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The Diversity Index by Susan E. REED

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3 A Plan for Progress

ON MARCH 22, 1961, AT 6:35 A.M., FIVE BLACK EMPLOYEES AT Lockheed Aircraft’s facility in Marietta, Georgia, tried to eat breakfast in the white cafeteria. The cafeteria workers closed down the line. The black employees entered another line. The food workers closed down that line also, as they had been instructed to do by Lockheed’s management. The black employees retreated to the black cafeteria where they told everyone else in the cafeteria what had happened to them. The anger over segregated eating facilities resulted in “considerable unrest,” according to Eugene Mattison, Lockheed’s head of labor relations.1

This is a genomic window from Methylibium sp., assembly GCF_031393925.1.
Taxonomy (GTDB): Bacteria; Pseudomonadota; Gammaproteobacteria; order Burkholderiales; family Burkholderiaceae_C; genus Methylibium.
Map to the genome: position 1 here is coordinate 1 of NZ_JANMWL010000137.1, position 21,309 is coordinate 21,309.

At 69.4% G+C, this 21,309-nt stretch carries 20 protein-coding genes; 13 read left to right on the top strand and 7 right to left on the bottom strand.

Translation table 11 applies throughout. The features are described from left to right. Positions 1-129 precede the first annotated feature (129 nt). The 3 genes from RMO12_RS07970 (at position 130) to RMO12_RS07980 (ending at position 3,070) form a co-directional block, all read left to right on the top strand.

Mattison and Lockheed’s president, James Carmichael, met with the black employees in their lawyer’s office. “Any ...

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